17 “As the time drew near when God would fulfill his promise to Abraham, the number of our people in Egypt greatly increased. 18 But then a new king came to the throne of Egypt who knew nothing about Joseph. 19 This king exploited our people and oppressed them, forcing parents to abandon their newborn babies so they would die.
20 “At that time Moses was born—a beautiful child in God’s eyes. His parents cared for him at home for three months. 21 When they had to abandon him, Pharaoh’s daughter adopted him and raised him as her own son. 22 Moses was taught all the wisdom of the Egyptians, and he was powerful in both speech and action.
23 “One day when Moses was forty years old, he decided to visit his relatives, the people of Israel. 24 He saw an Egyptian mistreating an Israelite. So Moses came to the man’s defense and avenged him, killing the Egyptian. 25 Moses assumed his fellow Israelites would realize that God had sent him to rescue them, BUT! they didn’t.
26 “The next day he visited them again and saw two men of Israel fighting. He tried to be a peacemaker. ‘Men,’ he said, ‘you are brothers. Why are you fighting each other?’
27 “But the man in the wrong pushed Moses aside. ‘Who made you a ruler and judge over us?’ he asked. 28 ‘Are you going to kill me as you killed that Egyptian yesterday?’ 29 When Moses heard that, he fled the country and lived as a foreigner in the land of Midian. There his two sons were born.
Exodus 3:2-3 — “There an angel of the LORD appeared to him from a burning bush. Moses saw that the bush was on fire, but it was not burning up. ‘This is strange!’ he said to himself. ‘I’ll go over and see why the bush isn’t burning up.'”
30 “Forty years later, in the desert near Mount Sinai, an angel appeared to Moses in the flame of a burning bush. 31 When Moses saw it, he was amazed at the sight. As he went to take a closer look, the voice of the Lord called out to him, 32 ‘I am the God of your ancestors—the God of Abraham, Isaac, and Jacob.’ Moses shook with terror and did not dare to look.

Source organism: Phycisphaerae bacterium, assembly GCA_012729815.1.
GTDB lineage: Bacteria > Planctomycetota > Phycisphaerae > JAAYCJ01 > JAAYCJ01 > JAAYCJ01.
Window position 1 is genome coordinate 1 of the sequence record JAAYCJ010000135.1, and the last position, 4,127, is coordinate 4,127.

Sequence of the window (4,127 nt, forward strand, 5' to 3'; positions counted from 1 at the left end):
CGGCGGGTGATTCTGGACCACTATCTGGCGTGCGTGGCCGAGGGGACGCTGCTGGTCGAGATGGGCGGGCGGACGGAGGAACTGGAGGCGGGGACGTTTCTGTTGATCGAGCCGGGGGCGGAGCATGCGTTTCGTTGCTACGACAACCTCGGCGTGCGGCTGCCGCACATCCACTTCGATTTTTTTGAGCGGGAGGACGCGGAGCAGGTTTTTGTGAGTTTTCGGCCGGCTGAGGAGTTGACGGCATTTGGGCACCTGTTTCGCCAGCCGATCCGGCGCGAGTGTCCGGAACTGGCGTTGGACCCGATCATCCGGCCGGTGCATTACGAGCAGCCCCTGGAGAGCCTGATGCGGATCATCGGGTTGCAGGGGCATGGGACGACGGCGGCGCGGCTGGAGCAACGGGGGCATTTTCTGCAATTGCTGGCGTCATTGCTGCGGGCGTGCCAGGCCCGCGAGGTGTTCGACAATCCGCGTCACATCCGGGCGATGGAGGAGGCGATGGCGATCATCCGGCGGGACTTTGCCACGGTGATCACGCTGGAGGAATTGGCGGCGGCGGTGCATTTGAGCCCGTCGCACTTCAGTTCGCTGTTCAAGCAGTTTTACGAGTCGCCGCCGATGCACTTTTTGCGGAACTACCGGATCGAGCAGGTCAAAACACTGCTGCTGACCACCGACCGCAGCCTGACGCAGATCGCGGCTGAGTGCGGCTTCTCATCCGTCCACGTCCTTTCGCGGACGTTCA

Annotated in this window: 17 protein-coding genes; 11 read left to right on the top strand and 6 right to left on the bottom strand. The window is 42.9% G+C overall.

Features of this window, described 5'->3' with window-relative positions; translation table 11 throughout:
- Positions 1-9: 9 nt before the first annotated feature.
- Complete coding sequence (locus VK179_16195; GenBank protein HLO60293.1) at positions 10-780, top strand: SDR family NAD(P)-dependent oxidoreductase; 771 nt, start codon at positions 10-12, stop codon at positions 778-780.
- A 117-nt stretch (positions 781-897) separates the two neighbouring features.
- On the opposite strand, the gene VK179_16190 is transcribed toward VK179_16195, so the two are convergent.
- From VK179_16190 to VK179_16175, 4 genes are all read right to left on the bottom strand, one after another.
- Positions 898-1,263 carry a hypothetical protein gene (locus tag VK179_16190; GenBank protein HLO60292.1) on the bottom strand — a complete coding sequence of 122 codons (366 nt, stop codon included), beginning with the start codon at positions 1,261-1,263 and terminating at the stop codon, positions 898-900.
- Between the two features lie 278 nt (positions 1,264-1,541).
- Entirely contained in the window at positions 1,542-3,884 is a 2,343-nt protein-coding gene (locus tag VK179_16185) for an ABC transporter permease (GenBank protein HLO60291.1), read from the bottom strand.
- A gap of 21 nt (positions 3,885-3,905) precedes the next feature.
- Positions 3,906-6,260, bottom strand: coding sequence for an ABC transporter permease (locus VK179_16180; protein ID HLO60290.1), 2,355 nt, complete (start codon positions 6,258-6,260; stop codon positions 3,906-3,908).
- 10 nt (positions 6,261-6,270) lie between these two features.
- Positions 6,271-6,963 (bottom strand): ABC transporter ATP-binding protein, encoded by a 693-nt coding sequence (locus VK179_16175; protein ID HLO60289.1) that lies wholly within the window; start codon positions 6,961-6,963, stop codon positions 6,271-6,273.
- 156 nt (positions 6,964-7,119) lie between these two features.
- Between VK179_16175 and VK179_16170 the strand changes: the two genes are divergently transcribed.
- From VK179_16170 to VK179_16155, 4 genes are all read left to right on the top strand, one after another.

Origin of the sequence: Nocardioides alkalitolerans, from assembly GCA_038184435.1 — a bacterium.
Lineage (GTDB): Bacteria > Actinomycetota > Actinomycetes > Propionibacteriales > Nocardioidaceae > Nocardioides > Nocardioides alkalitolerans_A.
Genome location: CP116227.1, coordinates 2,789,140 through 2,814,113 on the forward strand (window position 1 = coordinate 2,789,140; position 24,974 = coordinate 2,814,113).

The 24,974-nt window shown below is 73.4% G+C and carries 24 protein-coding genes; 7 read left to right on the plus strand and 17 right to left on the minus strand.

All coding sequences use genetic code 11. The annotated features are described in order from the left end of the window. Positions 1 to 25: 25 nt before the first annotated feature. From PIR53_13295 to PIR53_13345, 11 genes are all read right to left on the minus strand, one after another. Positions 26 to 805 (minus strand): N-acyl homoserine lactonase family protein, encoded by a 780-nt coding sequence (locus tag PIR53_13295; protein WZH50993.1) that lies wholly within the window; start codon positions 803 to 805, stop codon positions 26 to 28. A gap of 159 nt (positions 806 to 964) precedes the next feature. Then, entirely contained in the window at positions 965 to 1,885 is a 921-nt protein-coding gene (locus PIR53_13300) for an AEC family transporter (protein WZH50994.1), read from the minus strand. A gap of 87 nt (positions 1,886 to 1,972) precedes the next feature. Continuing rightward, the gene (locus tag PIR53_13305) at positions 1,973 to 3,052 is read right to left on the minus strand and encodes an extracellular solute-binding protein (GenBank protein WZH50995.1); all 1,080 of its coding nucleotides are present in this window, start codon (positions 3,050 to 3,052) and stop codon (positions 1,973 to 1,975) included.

God’s appearance to Moses at the burning bush is important to Stephen, because it shows that God’s presence is not limited to the temple. God is bigger than the temple, and Moses did not need the temple to be close to God.
33 “Then the Lord said to him, ‘Take off your sandals, for you are standing on holy ground. 34 I have certainly seen the oppression of my people in Egypt. I have heard their groans and have come down to rescue them. Now go, for I am sending you back to Egypt.’
35 “So God sent back the same man his people had previously rejected when they demanded, ‘Who made you a ruler and judge over us?’ Through the angel who appeared to him in the burning bush, God sent Moses to be their ruler and savior. 36 And by means of many wonders and miraculous signs, he led them out of Egypt, through the Red Sea, and through the wilderness for forty years.
How brightly Stephen’s light is shining as he witnesses to the truth of God! Or, to use a different metaphor, how sweetly his life song is singing for the Lord! HERE is Casting Crowns and “Life Song.”